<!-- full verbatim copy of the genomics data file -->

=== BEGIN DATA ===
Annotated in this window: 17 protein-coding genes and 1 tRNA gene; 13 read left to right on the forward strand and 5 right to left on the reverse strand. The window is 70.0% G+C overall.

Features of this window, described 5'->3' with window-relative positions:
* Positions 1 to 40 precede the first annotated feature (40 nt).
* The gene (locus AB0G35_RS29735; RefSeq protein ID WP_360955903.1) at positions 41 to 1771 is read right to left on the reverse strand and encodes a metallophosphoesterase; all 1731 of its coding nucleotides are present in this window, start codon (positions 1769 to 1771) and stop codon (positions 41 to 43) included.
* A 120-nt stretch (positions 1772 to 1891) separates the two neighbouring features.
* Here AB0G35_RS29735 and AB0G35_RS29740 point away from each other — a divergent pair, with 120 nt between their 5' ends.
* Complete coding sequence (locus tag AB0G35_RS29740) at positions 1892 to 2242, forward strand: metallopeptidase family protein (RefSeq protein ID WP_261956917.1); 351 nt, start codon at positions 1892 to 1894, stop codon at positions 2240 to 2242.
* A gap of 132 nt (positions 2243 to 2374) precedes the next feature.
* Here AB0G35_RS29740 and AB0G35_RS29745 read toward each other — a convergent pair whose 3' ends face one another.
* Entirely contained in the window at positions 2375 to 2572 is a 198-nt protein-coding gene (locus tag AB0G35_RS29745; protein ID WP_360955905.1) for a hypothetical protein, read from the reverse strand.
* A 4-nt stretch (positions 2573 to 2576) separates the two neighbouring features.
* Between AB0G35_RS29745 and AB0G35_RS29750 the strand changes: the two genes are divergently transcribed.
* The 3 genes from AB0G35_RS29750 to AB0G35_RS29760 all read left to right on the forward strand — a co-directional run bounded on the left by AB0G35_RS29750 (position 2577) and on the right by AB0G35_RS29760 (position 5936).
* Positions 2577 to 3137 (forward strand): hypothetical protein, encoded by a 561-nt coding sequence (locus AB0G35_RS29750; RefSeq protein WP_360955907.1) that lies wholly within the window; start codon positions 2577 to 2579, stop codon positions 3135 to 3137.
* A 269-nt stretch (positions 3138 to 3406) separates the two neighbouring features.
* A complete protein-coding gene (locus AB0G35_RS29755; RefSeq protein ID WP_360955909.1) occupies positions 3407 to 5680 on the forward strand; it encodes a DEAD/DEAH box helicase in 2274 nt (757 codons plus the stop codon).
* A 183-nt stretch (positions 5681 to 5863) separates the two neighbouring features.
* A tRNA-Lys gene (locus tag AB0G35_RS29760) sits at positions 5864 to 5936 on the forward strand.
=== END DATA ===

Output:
Annotated in this window: 17 protein-coding genes and 1 tRNA gene; 13 read left to right on the forward strand and 5 right to left on the reverse strand. The window is 70.0% G+C overall.

Features of this window, described 5'->3' with window-relative positions:
* Positions 1 to 40 precede the first annotated feature (40 nt).
* The gene (locus AB0G35_RS29735; RefSeq protein ID WP_360955903.1) at positions 41 to 1771 is read right to left on the reverse strand and encodes a metallophosphoesterase; all 1731 of its coding nucleotides are present in this window, start codon (positions 1769 to 1771) and stop codon (positions 41 to 43) included.
* A 120-nt stretch (positions 1772 to 1891) separates the two neighbouring features.
* Here AB0G35_RS29735 and AB0G35_RS29740 point away from each other — a divergent pair, with 120 nt between their 5' ends.
* Complete coding sequence (locus tag AB0G35_RS29740) at positions 1892 to 2242, forward strand: metallopeptidase family protein (RefSeq protein ID WP_261956917.1); 351 nt, start codon at positions 1892 to 1894, stop codon at positions 2240 to 2242.
* A gap of 132 nt (positions 2243 to 2374) precedes the next feature.
* Here AB0G35_RS29740 and AB0G35_RS29745 read toward each other — a convergent pair whose 3' ends face one another.
* Entirely contained in the window at positions 2375 to 2572 is a 198-nt protein-coding gene (locus tag AB0G35_RS29745; protein ID WP_360955905.1) for a hypothetical protein, read from the reverse strand.
* A 4-nt stretch (positions 2573 to 2576) separates the two neighbouring features.
* Between AB0G35_RS29745 and AB0G35_RS29750 the strand changes: the two genes are divergently transcribed.
* The 3 genes from AB0G35_RS29750 to AB0G35_RS29760 all read left to right on the forward strand — a co-directional run bounded on the left by AB0G35_RS29750 (position 2577) and on the right by AB0G35_RS29760 (position 5936).
* Positions 2577 to 3137 (forward strand): hypothetical protein, encoded by a 561-nt coding sequence (locus AB0G35_RS29750; RefSeq protein WP_360955907.1) that lies wholly within the window; start codon positions 2577 to 2579, stop codon positions 3135 to 3137.
* A 269-nt stretch (positions 3138 to 3406) separates the two neighbouring features.
* A complete protein-coding gene (locus AB0G35_RS29755; RefSeq protein ID WP_360955909.1) occupies positions 3407 to 5680 on the forward strand; it encodes a DEAD/DEAH box helicase in 2274 nt (757 codons plus the stop codon).
* A 183-nt stretch (positions 5681 to 5863) separates the two neighbouring features.
* A tRNA-Lys gene (locus tag AB0G35_RS29760) sits at positions 5864 to 5936 on the forward strand.